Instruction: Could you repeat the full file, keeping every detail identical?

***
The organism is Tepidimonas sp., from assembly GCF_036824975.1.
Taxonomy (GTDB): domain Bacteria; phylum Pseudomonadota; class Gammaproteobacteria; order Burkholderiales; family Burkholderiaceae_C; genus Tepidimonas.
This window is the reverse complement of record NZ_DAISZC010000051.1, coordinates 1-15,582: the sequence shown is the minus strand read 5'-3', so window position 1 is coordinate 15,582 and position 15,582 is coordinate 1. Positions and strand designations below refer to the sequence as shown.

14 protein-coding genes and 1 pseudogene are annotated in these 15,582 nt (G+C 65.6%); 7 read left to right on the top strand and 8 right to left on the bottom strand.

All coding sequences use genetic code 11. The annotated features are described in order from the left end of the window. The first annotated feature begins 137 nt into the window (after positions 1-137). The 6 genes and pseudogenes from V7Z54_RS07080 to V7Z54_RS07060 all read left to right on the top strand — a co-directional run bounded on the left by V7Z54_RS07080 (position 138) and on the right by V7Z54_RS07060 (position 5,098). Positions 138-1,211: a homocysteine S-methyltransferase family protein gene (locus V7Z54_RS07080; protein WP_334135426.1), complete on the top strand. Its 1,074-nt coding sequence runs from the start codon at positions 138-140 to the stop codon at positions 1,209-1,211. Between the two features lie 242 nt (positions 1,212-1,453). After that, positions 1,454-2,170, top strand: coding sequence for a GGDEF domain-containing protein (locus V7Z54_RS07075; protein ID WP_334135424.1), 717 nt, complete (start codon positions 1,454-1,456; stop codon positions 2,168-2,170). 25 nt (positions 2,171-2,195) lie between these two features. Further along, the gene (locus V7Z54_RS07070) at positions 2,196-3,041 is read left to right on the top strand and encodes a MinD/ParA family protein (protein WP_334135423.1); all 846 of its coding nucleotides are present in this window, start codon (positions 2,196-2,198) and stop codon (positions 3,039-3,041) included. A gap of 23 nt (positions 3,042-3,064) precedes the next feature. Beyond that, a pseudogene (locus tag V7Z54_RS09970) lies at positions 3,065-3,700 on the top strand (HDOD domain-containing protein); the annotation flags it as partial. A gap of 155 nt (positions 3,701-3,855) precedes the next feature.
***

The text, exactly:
The organism is Tepidimonas sp., from assembly GCF_036824975.1.
Taxonomy (GTDB): domain Bacteria; phylum Pseudomonadota; class Gammaproteobacteria; order Burkholderiales; family Burkholderiaceae_C; genus Tepidimonas.
This window is the reverse complement of record NZ_DAISZC010000051.1, coordinates 1-15,582: the sequence shown is the minus strand read 5'-3', so window position 1 is coordinate 15,582 and position 15,582 is coordinate 1. Positions and strand designations below refer to the sequence as shown.

14 protein-coding genes and 1 pseudogene are annotated in these 15,582 nt (G+C 65.6%); 7 read left to right on the top strand and 8 right to left on the bottom strand.

All coding sequences use genetic code 11. The annotated features are described in order from the left end of the window. The first annotated feature begins 137 nt into the window (after positions 1-137). The 6 genes and pseudogenes from V7Z54_RS07080 to V7Z54_RS07060 all read left to right on the top strand — a co-directional run bounded on the left by V7Z54_RS07080 (position 138) and on the right by V7Z54_RS07060 (position 5,098). Positions 138-1,211: a homocysteine S-methyltransferase family protein gene (locus V7Z54_RS07080; protein WP_334135426.1), complete on the top strand. Its 1,074-nt coding sequence runs from the start codon at positions 138-140 to the stop codon at positions 1,209-1,211. Between the two features lie 242 nt (positions 1,212-1,453). After that, positions 1,454-2,170, top strand: coding sequence for a GGDEF domain-containing protein (locus V7Z54_RS07075; protein ID WP_334135424.1), 717 nt, complete (start codon positions 1,454-1,456; stop codon positions 2,168-2,170). 25 nt (positions 2,171-2,195) lie between these two features. Further along, the gene (locus V7Z54_RS07070) at positions 2,196-3,041 is read left to right on the top strand and encodes a MinD/ParA family protein (protein WP_334135423.1); all 846 of its coding nucleotides are present in this window, start codon (positions 2,196-2,198) and stop codon (positions 3,039-3,041) included. A gap of 23 nt (positions 3,042-3,064) precedes the next feature. Beyond that, a pseudogene (locus tag V7Z54_RS09970) lies at positions 3,065-3,700 on the top strand (HDOD domain-containing protein); the annotation flags it as partial. A gap of 155 nt (positions 3,701-3,855) precedes the next feature.